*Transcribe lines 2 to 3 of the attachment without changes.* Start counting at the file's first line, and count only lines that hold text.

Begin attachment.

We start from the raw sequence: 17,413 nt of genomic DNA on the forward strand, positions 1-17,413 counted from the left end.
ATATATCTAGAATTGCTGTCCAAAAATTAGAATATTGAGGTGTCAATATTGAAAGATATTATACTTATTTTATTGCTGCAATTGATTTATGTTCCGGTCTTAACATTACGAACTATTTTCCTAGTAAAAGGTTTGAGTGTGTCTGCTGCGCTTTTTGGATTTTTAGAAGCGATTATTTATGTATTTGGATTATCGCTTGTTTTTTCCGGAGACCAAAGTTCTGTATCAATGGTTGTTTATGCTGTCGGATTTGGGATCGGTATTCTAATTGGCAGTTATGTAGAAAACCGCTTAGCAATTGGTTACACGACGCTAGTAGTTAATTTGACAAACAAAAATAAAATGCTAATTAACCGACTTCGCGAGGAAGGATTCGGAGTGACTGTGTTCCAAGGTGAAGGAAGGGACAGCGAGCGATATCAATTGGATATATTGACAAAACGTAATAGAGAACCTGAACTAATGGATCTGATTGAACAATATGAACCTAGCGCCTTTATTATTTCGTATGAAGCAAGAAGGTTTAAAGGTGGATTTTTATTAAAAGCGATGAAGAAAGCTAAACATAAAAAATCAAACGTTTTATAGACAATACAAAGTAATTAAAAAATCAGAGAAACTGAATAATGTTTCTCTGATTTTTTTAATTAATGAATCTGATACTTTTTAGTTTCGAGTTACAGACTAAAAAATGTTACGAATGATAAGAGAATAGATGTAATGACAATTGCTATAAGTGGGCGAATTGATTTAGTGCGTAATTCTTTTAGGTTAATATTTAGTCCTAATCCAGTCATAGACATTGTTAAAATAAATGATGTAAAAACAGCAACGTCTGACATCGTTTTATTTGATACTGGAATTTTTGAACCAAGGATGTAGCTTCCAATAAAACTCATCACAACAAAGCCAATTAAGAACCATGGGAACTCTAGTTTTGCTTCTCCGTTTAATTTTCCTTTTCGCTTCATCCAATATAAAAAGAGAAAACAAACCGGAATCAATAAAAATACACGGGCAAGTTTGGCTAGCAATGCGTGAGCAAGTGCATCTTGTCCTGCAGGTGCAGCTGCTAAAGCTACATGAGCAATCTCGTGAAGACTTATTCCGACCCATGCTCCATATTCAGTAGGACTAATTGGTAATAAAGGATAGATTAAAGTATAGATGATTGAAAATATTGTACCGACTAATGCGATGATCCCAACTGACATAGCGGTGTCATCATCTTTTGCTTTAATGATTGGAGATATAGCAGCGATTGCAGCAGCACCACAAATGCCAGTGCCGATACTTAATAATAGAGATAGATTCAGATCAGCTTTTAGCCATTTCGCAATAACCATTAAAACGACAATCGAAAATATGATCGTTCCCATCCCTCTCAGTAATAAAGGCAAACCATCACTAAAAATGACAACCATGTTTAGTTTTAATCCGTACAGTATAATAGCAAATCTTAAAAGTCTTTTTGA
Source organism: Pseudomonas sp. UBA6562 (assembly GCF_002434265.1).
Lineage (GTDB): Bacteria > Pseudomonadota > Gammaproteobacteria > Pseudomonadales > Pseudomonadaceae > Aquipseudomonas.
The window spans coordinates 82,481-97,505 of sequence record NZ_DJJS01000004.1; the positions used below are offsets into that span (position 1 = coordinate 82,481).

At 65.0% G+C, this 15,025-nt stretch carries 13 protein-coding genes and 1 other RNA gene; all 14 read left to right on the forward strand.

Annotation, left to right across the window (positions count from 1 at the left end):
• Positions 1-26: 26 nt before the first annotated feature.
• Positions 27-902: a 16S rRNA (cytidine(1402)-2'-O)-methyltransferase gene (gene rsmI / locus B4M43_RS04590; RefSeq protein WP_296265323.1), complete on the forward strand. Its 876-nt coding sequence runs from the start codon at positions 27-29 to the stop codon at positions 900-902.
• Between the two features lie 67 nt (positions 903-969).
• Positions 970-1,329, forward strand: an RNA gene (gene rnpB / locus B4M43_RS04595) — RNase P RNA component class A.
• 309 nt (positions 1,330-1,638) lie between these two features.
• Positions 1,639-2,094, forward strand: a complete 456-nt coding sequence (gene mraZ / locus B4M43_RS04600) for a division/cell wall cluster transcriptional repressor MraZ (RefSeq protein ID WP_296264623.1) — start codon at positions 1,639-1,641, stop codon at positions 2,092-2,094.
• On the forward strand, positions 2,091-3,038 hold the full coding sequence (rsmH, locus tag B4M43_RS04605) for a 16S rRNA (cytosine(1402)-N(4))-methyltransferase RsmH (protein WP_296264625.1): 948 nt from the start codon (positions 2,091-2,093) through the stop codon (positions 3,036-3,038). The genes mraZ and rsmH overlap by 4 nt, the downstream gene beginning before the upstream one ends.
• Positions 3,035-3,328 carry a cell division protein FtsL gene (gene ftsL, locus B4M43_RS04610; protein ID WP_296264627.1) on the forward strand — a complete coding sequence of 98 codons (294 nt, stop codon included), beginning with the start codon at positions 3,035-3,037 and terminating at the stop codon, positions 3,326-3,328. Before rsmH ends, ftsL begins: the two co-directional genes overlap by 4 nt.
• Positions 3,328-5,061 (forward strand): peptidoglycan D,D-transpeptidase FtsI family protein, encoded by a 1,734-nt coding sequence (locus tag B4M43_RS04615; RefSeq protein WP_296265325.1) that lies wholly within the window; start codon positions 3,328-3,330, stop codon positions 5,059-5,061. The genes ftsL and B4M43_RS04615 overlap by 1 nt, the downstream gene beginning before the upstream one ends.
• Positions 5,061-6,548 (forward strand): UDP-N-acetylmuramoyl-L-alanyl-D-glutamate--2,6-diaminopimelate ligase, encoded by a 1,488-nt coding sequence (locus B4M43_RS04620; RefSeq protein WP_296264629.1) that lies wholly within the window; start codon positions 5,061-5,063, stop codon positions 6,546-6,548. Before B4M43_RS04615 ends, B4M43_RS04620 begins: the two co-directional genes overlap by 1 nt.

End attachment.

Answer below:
ATATATCTAGAATTGCTGTCCAAAAATTAGAATATTGAGGTGTCAATATTGAAAGATATTATACTTATTTTATTGCTGCAATTGATTTATGTTCCGGTCTTAACATTACGAACTATTTTCCTAGTAAAAGGTTTGAGTGTGTCTGCTGCGCTTTTTGGATTTTTAGAAGCGATTATTTATGTATTTGGATTATCGCTTGTTTTTTCCGGAGACCAAAGTTCTGTATCAATGGTTGTTTATGCTGTCGGATTTGGGATCGGTATTCTAATTGGCAGTTATGTAGAAAACCGCTTAGCAATTGGTTACACGACGCTAGTAGTTAATTTGACAAACAAAAATAAAATGCTAATTAACCGACTTCGCGAGGAAGGATTCGGAGTGACTGTGTTCCAAGGTGAAGGAAGGGACAGCGAGCGATATCAATTGGATATATTGACAAAACGTAATAGAGAACCTGAACTAATGGATCTGATTGAACAATATGAACCTAGCGCCTTTATTATTTCGTATGAAGCAAGAAGGTTTAAAGGTGGATTTTTATTAAAAGCGATGAAGAAAGCTAAACATAAAAAATCAAACGTTTTATAGACAATACAAAGTAATTAAAAAATCAGAGAAACTGAATAATGTTTCTCTGATTTTTTTAATTAATGAATCTGATACTTTTTAGTTTCGAGTTACAGACTAAAAAATGTTACGAATGATAAGAGAATAGATGTAATGACAATTGCTATAAGTGGGCGAATTGATTTAGTGCGTAATTCTTTTAGGTTAATATTTAGTCCTAATCCAGTCATAGACATTGTTAAAATAAATGATGTAAAAACAGCAACGTCTGACATCGTTTTATTTGATACTGGAATTTTTGAACCAAGGATGTAGCTTCCAATAAAACTCATCACAACAAAGCCAATTAAGAACCATGGGAACTCTAGTTTTGCTTCTCCGTTTAATTTTCCTTTTCGCTTCATCCAATATAAAAAGAGAAAACAAACCGGAATCAATAAAAATACACGGGCAAGTTTGGCTAGCAATGCGTGAGCAAGTGCATCTTGTCCTGCAGGTGCAGCTGCTAAAGCTACATGAGCAATCTCGTGAAGACTTATTCCGACCCATGCTCCATATTCAGTAGGACTAATTGGTAATAAAGGATAGATTAAAGTATAGATGATTGAAAATATTGTACCGACTAATGCGATGATCCCAACTGACATAGCGGTGTCATCATCTTTTGCTTTAATGATTGGAGATATAGCAGCGATTGCAGCAGCACCACAAATGCCAGTGCCGATACTTAATAATAGAGATAGATTCAGATCAGCTTTTAGCCATTTCGCAATAACCATTAAAACGACAATCGAAAATATGATCGTTCCCATCCCTCTCAGTAATAAAGGCAAACCATCACTAAAAATGACAACCATGTTTAGTTTTAATCCGTACAGTATAATAGCAAATCTTAAAAGTCTTTTTGA
Source organism: Pseudomonas sp. UBA6562 (assembly GCF_002434265.1).